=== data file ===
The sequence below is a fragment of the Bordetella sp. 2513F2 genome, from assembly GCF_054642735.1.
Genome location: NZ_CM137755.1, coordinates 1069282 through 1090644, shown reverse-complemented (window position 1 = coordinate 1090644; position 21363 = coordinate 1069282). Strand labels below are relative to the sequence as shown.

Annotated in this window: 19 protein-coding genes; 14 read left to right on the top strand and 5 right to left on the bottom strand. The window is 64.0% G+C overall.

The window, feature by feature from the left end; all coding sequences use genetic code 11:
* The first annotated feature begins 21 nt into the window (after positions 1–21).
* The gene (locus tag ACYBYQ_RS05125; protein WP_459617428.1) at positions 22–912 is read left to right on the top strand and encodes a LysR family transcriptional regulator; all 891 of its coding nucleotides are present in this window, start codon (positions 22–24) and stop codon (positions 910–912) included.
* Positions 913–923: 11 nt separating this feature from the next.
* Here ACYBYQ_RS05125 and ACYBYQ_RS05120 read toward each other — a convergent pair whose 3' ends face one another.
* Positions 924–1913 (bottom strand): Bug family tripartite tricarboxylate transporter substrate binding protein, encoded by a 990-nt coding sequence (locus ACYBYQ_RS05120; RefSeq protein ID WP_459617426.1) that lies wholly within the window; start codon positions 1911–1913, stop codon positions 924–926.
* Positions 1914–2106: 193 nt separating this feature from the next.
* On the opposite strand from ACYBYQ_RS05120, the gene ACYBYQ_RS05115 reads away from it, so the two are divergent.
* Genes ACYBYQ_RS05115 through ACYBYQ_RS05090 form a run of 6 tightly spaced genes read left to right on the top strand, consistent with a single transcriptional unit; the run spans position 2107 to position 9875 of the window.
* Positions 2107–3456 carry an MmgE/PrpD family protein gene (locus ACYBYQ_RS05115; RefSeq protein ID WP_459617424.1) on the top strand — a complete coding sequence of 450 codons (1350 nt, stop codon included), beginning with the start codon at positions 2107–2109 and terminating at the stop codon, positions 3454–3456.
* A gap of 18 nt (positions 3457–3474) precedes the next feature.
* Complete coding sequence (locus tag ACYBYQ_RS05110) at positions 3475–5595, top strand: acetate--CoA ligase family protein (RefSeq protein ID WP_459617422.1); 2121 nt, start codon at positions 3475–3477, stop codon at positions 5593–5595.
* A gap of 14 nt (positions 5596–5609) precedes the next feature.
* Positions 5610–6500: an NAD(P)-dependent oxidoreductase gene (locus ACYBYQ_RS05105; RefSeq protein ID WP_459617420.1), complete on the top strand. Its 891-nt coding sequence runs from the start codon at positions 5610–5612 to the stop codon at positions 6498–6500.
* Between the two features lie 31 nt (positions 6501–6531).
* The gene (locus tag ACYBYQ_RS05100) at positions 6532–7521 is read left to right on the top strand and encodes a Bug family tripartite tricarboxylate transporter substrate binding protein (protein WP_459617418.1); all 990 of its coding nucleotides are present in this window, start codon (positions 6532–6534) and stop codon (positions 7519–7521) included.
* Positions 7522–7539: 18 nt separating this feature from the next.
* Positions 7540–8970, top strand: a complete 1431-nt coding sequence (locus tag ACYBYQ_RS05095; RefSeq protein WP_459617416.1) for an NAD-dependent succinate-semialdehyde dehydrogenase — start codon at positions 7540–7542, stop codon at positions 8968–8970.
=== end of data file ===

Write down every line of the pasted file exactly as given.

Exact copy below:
The sequence below is a fragment of the Bordetella sp. 2513F2 genome, from assembly GCF_054642735.1.
Genome location: NZ_CM137755.1, coordinates 1069282 through 1090644, shown reverse-complemented (window position 1 = coordinate 1090644; position 21363 = coordinate 1069282). Strand labels below are relative to the sequence as shown.

Annotated in this window: 19 protein-coding genes; 14 read left to right on the top strand and 5 right to left on the bottom strand. The window is 64.0% G+C overall.

The window, feature by feature from the left end; all coding sequences use genetic code 11:
* The first annotated feature begins 21 nt into the window (after positions 1–21).
* The gene (locus tag ACYBYQ_RS05125; protein WP_459617428.1) at positions 22–912 is read left to right on the top strand and encodes a LysR family transcriptional regulator; all 891 of its coding nucleotides are present in this window, start codon (positions 22–24) and stop codon (positions 910–912) included.
* Positions 913–923: 11 nt separating this feature from the next.
* Here ACYBYQ_RS05125 and ACYBYQ_RS05120 read toward each other — a convergent pair whose 3' ends face one another.
* Positions 924–1913 (bottom strand): Bug family tripartite tricarboxylate transporter substrate binding protein, encoded by a 990-nt coding sequence (locus ACYBYQ_RS05120; RefSeq protein ID WP_459617426.1) that lies wholly within the window; start codon positions 1911–1913, stop codon positions 924–926.
* Positions 1914–2106: 193 nt separating this feature from the next.
* On the opposite strand from ACYBYQ_RS05120, the gene ACYBYQ_RS05115 reads away from it, so the two are divergent.
* Genes ACYBYQ_RS05115 through ACYBYQ_RS05090 form a run of 6 tightly spaced genes read left to right on the top strand, consistent with a single transcriptional unit; the run spans position 2107 to position 9875 of the window.
* Positions 2107–3456 carry an MmgE/PrpD family protein gene (locus ACYBYQ_RS05115; RefSeq protein ID WP_459617424.1) on the top strand — a complete coding sequence of 450 codons (1350 nt, stop codon included), beginning with the start codon at positions 2107–2109 and terminating at the stop codon, positions 3454–3456.
* A gap of 18 nt (positions 3457–3474) precedes the next feature.
* Complete coding sequence (locus tag ACYBYQ_RS05110) at positions 3475–5595, top strand: acetate--CoA ligase family protein (RefSeq protein ID WP_459617422.1); 2121 nt, start codon at positions 3475–3477, stop codon at positions 5593–5595.
* A gap of 14 nt (positions 5596–5609) precedes the next feature.
* Positions 5610–6500: an NAD(P)-dependent oxidoreductase gene (locus ACYBYQ_RS05105; RefSeq protein ID WP_459617420.1), complete on the top strand. Its 891-nt coding sequence runs from the start codon at positions 5610–5612 to the stop codon at positions 6498–6500.
* Between the two features lie 31 nt (positions 6501–6531).
* The gene (locus tag ACYBYQ_RS05100) at positions 6532–7521 is read left to right on the top strand and encodes a Bug family tripartite tricarboxylate transporter substrate binding protein (protein WP_459617418.1); all 990 of its coding nucleotides are present in this window, start codon (positions 6532–6534) and stop codon (positions 7519–7521) included.
* Positions 7522–7539: 18 nt separating this feature from the next.
* Positions 7540–8970, top strand: a complete 1431-nt coding sequence (locus tag ACYBYQ_RS05095; RefSeq protein WP_459617416.1) for an NAD-dependent succinate-semialdehyde dehydrogenase — start codon at positions 7540–7542, stop codon at positions 8968–8970.